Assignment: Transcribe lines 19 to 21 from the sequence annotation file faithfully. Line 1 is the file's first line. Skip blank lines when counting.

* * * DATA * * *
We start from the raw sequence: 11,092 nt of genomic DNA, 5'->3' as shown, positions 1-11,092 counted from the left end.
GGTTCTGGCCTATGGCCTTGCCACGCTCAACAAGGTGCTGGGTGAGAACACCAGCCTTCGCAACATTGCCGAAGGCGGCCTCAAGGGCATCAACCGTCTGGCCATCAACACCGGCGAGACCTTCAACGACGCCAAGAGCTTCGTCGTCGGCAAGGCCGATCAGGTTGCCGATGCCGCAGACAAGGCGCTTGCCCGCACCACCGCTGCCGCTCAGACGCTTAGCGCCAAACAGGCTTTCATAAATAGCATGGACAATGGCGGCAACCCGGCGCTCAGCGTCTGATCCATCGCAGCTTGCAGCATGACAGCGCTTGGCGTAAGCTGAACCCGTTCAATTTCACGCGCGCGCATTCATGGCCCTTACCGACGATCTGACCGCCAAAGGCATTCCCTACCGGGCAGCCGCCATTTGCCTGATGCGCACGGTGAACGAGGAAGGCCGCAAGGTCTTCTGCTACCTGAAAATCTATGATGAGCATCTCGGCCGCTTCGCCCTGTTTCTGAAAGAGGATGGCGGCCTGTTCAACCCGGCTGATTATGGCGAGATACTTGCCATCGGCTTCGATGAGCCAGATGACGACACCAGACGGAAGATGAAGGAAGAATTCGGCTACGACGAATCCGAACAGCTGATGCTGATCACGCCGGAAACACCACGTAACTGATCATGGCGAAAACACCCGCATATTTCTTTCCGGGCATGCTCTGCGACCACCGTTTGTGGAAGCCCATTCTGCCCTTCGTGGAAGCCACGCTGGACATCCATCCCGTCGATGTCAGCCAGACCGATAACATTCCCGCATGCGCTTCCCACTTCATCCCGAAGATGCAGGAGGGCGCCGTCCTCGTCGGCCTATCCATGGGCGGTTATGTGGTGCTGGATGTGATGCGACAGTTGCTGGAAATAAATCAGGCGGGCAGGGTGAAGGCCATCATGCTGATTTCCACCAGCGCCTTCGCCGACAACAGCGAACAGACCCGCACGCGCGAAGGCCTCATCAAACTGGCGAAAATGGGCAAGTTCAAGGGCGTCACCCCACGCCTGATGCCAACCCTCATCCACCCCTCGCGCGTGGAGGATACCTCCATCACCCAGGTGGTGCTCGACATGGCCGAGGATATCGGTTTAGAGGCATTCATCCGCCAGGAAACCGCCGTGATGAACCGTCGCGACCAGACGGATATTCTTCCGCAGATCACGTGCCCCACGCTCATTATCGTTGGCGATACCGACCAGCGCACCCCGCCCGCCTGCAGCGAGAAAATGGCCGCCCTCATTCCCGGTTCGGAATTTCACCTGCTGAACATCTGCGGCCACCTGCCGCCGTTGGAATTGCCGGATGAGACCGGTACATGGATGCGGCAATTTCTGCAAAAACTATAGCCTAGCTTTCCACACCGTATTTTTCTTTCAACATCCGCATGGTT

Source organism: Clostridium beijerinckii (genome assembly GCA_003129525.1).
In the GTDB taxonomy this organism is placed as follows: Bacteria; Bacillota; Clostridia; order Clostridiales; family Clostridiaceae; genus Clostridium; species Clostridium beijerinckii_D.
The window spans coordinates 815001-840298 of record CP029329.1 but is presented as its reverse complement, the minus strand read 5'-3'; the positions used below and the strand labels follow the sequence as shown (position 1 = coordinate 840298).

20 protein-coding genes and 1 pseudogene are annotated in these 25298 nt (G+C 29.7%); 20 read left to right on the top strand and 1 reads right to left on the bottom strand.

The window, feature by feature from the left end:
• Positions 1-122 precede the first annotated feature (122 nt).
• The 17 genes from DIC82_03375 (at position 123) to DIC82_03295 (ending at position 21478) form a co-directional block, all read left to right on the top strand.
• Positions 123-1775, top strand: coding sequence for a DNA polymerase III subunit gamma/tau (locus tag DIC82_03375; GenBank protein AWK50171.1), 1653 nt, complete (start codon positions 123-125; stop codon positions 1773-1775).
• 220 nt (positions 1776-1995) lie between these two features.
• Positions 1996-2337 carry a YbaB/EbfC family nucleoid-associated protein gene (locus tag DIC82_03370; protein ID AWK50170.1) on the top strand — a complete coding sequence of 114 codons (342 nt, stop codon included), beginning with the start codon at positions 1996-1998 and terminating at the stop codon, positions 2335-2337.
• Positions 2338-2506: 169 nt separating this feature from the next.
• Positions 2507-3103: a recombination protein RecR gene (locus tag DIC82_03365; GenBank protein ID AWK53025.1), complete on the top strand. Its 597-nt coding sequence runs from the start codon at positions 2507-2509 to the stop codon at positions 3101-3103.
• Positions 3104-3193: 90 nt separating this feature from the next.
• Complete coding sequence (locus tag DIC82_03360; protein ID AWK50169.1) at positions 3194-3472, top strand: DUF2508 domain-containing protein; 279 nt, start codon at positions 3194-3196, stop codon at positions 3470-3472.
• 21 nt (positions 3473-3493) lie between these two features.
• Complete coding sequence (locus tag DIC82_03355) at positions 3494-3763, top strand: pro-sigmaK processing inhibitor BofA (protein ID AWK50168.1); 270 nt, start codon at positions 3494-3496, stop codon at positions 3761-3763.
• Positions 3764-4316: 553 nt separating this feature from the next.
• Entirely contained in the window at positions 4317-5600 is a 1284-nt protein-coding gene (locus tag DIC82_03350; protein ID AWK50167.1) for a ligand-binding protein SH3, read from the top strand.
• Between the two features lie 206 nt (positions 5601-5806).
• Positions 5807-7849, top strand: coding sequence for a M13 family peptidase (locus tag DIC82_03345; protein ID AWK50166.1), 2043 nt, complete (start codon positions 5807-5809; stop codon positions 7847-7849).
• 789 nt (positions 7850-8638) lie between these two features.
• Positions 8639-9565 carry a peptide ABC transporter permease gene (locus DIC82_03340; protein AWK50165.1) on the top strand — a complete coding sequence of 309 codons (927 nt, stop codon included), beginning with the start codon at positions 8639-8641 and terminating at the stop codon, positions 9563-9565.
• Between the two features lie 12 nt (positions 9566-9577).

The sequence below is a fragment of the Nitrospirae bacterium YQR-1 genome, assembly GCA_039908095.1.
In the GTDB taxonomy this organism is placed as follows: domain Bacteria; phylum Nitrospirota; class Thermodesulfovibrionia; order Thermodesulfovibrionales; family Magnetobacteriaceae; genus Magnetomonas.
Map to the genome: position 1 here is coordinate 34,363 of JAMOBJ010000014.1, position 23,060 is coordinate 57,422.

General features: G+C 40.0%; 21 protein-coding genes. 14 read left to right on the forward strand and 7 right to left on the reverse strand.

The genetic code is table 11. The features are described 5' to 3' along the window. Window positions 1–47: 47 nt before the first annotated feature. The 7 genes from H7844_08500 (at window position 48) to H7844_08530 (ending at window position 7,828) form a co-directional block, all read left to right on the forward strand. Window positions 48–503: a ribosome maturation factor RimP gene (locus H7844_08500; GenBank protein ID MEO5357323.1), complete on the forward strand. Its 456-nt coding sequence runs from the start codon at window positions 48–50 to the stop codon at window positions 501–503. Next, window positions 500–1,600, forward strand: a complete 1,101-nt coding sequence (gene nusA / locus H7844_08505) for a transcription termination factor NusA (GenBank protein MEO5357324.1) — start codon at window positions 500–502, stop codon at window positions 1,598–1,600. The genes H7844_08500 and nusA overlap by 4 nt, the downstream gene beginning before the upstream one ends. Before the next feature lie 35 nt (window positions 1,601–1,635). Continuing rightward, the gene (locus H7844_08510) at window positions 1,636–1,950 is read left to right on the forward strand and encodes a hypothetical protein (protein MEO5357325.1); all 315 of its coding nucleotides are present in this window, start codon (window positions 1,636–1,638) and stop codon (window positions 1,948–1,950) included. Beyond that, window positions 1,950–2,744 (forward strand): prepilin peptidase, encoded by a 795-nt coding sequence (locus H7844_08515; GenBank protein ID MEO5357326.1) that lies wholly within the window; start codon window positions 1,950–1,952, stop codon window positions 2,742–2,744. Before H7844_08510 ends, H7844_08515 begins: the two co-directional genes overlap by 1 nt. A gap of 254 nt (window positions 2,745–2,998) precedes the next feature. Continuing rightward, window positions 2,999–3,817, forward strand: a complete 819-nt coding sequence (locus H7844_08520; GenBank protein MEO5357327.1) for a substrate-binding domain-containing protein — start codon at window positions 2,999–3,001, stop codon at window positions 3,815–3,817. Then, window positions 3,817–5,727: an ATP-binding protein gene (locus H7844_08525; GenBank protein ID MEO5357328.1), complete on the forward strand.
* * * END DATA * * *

• Positions 3764-4316: 553 nt separating this feature from the next.
• Entirely contained in the window at positions 4317-5600 is a 1284-nt protein-coding gene (locus tag DIC82_03350; protein ID AWK50167.1) for a ligand-binding protein SH3, read from the top strand.
• Between the two features lie 206 nt (positions 5601-5806).